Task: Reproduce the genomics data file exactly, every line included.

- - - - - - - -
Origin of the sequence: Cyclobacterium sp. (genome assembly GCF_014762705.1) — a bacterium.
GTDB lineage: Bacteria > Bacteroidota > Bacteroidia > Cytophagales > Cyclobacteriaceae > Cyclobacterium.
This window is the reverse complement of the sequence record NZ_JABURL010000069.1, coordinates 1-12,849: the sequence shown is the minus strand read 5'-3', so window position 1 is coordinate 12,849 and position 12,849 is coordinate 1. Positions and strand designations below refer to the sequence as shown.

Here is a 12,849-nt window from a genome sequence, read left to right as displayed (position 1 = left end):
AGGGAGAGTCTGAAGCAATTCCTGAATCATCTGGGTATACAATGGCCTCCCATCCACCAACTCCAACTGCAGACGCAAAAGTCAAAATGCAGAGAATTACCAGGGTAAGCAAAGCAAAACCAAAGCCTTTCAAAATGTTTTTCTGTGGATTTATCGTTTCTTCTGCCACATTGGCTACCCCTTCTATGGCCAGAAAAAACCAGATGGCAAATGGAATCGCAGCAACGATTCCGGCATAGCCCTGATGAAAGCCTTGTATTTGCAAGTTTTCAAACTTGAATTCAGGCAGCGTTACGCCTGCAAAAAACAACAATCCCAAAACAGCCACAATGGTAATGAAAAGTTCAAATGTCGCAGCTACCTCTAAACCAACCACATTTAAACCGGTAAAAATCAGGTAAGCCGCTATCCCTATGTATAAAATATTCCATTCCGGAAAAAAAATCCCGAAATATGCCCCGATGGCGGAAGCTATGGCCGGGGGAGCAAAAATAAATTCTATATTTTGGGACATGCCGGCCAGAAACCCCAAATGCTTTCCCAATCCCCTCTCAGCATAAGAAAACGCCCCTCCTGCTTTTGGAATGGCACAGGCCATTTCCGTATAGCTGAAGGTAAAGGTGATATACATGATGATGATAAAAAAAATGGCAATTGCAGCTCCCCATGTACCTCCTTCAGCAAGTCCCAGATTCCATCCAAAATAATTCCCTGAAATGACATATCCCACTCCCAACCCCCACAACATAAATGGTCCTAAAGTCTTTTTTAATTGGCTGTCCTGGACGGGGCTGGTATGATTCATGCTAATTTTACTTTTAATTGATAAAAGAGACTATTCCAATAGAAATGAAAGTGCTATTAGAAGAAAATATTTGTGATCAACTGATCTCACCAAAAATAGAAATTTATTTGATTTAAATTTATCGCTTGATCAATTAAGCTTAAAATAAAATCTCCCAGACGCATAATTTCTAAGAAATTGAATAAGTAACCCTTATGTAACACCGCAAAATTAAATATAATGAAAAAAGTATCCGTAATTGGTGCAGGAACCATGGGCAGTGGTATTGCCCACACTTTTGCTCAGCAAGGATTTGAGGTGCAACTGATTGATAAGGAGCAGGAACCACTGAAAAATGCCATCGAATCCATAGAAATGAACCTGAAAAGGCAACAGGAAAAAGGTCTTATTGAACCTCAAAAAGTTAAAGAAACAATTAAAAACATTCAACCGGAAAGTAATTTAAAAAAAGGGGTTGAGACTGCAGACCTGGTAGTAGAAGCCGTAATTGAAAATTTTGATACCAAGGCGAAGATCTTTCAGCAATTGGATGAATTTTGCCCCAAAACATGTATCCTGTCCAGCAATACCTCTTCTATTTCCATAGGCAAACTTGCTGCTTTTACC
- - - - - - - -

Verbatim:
Origin of the sequence: Cyclobacterium sp. (genome assembly GCF_014762705.1) — a bacterium.
GTDB lineage: Bacteria > Bacteroidota > Bacteroidia > Cytophagales > Cyclobacteriaceae > Cyclobacterium.
This window is the reverse complement of the sequence record NZ_JABURL010000069.1, coordinates 1-12,849: the sequence shown is the minus strand read 5'-3', so window position 1 is coordinate 12,849 and position 12,849 is coordinate 1. Positions and strand designations below refer to the sequence as shown.

Here is a 12,849-nt window from a genome sequence, read left to right as displayed (position 1 = left end):
AGGGAGAGTCTGAAGCAATTCCTGAATCATCTGGGTATACAATGGCCTCCCATCCACCAACTCCAACTGCAGACGCAAAAGTCAAAATGCAGAGAATTACCAGGGTAAGCAAAGCAAAACCAAAGCCTTTCAAAATGTTTTTCTGTGGATTTATCGTTTCTTCTGCCACATTGGCTACCCCTTCTATGGCCAGAAAAAACCAGATGGCAAATGGAATCGCAGCAACGATTCCGGCATAGCCCTGATGAAAGCCTTGTATTTGCAAGTTTTCAAACTTGAATTCAGGCAGCGTTACGCCTGCAAAAAACAACAATCCCAAAACAGCCACAATGGTAATGAAAAGTTCAAATGTCGCAGCTACCTCTAAACCAACCACATTTAAACCGGTAAAAATCAGGTAAGCCGCTATCCCTATGTATAAAATATTCCATTCCGGAAAAAAAATCCCGAAATATGCCCCGATGGCGGAAGCTATGGCCGGGGGAGCAAAAATAAATTCTATATTTTGGGACATGCCGGCCAGAAACCCCAAATGCTTTCCCAATCCCCTCTCAGCATAAGAAAACGCCCCTCCTGCTTTTGGAATGGCACAGGCCATTTCCGTATAGCTGAAGGTAAAGGTGATATACATGATGATGATAAAAAAAATGGCAATTGCAGCTCCCCATGTACCTCCTTCAGCAAGTCCCAGATTCCATCCAAAATAATTCCCTGAAATGACATATCCCACTCCCAACCCCCACAACATAAATGGTCCTAAAGTCTTTTTTAATTGGCTGTCCTGGACGGGGCTGGTATGATTCATGCTAATTTTACTTTTAATTGATAAAAGAGACTATTCCAATAGAAATGAAAGTGCTATTAGAAGAAAATATTTGTGATCAACTGATCTCACCAAAAATAGAAATTTATTTGATTTAAATTTATCGCTTGATCAATTAAGCTTAAAATAAAATCTCCCAGACGCATAATTTCTAAGAAATTGAATAAGTAACCCTTATGTAACACCGCAAAATTAAATATAATGAAAAAAGTATCCGTAATTGGTGCAGGAACCATGGGCAGTGGTATTGCCCACACTTTTGCTCAGCAAGGATTTGAGGTGCAACTGATTGATAAGGAGCAGGAACCACTGAAAAATGCCATCGAATCCATAGAAATGAACCTGAAAAGGCAACAGGAAAAAGGTCTTATTGAACCTCAAAAAGTTAAAGAAACAATTAAAAACATTCAACCGGAAAGTAATTTAAAAAAAGGGGTTGAGACTGCAGACCTGGTAGTAGAAGCCGTAATTGAAAATTTTGATACCAAGGCGAAGATCTTTCAGCAATTGGATGAATTTTGCCCCAAAACATGTATCCTGTCCAGCAATACCTCTTCTATTTCCATAGGCAAACTTGCTGCTTTTACC